The Mott family lives in a very social neighborhood with lots of kids, but Lily is rarely invited to play. Stephanie eventually asked an older neighbor child with great social skills to come over for “play sitting” — where she would watch how Stephanie interacted with Lily and then do the same, providing Lily a much-needed opportunity to interact with a peer.

“This was such a blessing to our family, and now other families are trying it, too,” said Stephanie. “Adults need to model for kids what they want them learn. Eighty percent of communication is nonverbal, so when we’re trying to teach kids something difficult, it’s easier to show them than tell them.”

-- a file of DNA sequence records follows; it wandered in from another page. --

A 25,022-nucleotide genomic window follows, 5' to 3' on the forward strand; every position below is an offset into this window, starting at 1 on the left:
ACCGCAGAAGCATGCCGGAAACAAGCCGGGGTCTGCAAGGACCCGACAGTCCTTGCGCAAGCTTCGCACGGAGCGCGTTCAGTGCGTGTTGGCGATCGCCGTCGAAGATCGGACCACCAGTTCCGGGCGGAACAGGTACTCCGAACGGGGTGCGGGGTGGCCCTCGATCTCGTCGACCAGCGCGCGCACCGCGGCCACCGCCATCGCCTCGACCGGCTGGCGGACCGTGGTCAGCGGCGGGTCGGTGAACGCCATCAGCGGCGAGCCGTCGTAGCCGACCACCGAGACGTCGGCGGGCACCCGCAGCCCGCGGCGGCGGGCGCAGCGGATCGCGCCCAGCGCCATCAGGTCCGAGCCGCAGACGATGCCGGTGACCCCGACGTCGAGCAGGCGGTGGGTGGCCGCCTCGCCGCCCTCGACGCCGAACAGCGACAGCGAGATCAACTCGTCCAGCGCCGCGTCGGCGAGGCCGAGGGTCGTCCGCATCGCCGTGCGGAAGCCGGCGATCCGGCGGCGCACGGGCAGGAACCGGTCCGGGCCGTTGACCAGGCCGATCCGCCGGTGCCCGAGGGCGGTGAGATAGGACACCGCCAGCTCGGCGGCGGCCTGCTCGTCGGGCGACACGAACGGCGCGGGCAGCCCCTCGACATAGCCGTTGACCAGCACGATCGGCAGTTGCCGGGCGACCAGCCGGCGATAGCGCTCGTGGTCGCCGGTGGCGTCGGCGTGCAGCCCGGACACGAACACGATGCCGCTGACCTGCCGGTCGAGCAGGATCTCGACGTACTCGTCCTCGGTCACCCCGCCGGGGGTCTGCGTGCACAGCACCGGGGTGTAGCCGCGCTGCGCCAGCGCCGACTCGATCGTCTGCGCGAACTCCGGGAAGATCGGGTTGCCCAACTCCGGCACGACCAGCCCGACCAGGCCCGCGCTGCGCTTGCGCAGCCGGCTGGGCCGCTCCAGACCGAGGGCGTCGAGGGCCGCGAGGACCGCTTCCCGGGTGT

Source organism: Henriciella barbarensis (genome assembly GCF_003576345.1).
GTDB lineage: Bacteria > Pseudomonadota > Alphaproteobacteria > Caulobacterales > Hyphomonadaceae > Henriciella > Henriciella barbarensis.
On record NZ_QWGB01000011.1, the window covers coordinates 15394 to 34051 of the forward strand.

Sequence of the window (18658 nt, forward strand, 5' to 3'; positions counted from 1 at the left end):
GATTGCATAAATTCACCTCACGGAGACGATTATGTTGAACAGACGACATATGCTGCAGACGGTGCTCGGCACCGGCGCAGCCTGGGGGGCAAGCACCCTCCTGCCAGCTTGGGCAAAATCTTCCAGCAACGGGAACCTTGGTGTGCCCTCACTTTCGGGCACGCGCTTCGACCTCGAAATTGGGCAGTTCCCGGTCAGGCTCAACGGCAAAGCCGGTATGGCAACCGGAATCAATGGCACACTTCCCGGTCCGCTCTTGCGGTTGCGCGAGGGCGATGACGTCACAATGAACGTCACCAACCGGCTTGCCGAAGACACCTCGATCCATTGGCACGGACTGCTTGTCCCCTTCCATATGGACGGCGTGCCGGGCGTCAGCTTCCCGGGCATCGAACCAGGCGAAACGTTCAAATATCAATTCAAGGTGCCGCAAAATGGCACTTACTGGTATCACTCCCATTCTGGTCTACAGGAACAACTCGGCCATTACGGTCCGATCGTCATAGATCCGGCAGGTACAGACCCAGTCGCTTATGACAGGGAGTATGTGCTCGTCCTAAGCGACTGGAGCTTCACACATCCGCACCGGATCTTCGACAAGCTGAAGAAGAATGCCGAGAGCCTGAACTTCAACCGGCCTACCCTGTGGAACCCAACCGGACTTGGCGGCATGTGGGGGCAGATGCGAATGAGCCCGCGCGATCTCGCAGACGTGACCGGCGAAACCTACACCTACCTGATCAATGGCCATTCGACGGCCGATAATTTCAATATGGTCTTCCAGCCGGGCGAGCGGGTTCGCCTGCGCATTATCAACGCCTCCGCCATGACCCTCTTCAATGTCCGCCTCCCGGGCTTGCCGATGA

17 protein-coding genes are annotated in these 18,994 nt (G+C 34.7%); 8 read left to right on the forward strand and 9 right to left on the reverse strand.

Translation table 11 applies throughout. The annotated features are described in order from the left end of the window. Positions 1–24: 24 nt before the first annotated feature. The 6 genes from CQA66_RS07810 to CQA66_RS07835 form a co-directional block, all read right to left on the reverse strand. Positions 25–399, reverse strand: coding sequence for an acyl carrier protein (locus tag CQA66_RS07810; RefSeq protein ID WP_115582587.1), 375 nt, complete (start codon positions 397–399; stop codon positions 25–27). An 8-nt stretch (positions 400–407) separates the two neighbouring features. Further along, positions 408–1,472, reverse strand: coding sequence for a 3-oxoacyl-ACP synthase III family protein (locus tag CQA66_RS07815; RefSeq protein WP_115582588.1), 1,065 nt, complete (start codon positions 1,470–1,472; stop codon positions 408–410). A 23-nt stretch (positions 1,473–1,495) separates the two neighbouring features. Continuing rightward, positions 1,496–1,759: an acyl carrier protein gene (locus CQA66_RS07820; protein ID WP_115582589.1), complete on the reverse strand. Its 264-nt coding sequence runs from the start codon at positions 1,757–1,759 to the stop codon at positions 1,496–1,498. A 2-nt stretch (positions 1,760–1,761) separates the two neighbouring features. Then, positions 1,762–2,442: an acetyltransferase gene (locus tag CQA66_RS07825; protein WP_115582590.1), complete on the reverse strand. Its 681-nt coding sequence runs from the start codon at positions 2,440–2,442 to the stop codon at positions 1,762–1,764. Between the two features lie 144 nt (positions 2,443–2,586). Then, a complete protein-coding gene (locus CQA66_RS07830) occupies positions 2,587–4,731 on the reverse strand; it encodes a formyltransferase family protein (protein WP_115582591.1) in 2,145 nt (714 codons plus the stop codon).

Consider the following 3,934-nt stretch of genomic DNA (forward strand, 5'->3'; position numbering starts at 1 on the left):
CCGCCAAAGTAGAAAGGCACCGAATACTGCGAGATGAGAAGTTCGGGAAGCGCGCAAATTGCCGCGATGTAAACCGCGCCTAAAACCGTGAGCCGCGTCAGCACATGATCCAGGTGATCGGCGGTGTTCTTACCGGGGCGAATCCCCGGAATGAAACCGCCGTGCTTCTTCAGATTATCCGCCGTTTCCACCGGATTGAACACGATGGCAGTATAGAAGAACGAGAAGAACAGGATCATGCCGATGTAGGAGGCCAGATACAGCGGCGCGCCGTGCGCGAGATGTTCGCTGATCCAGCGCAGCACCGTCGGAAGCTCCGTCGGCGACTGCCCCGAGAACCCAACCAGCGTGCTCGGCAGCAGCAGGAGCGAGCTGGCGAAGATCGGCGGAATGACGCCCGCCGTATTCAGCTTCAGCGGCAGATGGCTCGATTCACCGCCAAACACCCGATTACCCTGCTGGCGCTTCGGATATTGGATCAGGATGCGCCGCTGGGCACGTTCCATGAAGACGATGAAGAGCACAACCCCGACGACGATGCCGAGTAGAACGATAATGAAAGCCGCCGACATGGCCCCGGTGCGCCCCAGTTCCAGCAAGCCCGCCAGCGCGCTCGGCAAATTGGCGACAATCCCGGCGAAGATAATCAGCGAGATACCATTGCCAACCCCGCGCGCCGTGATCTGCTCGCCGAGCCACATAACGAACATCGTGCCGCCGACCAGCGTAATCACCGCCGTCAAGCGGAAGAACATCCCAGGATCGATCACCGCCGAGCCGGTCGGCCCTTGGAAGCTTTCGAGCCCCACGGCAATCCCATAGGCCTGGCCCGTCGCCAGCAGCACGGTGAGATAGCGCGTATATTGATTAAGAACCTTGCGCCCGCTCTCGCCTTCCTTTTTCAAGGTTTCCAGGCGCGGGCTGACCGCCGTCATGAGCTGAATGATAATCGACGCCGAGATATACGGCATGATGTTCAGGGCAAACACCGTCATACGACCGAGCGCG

While reading books or having conversations about children with special needs is important, the crucial step in helping typically-developing kids learn to be accepting of those who are different is to model it in the real world.

For many special needs parents, Stephanie says life during the COVID pandemic has mirrored their everyday lives. Likewise, some of the same shifts that have been necessary for all families during the pandemic can be helpful guidelines in considering how to be more inclusive and understanding of children with special needs.

“Being a SPED parent is very isolating, we don’t always have the resources we need, many of us are left to homeschool, we have to be very cautious about germs because our child may be more vulnerable and family is not always able or willing to help,” said Stephanie. “We’re all trying to be more gracious, to make more of an effort to connect in ways that might not be typical, and we’re celebrating the little things.”

Being the parent of a child with autism can be an especially difficult journey because the diagnosis is unlike others.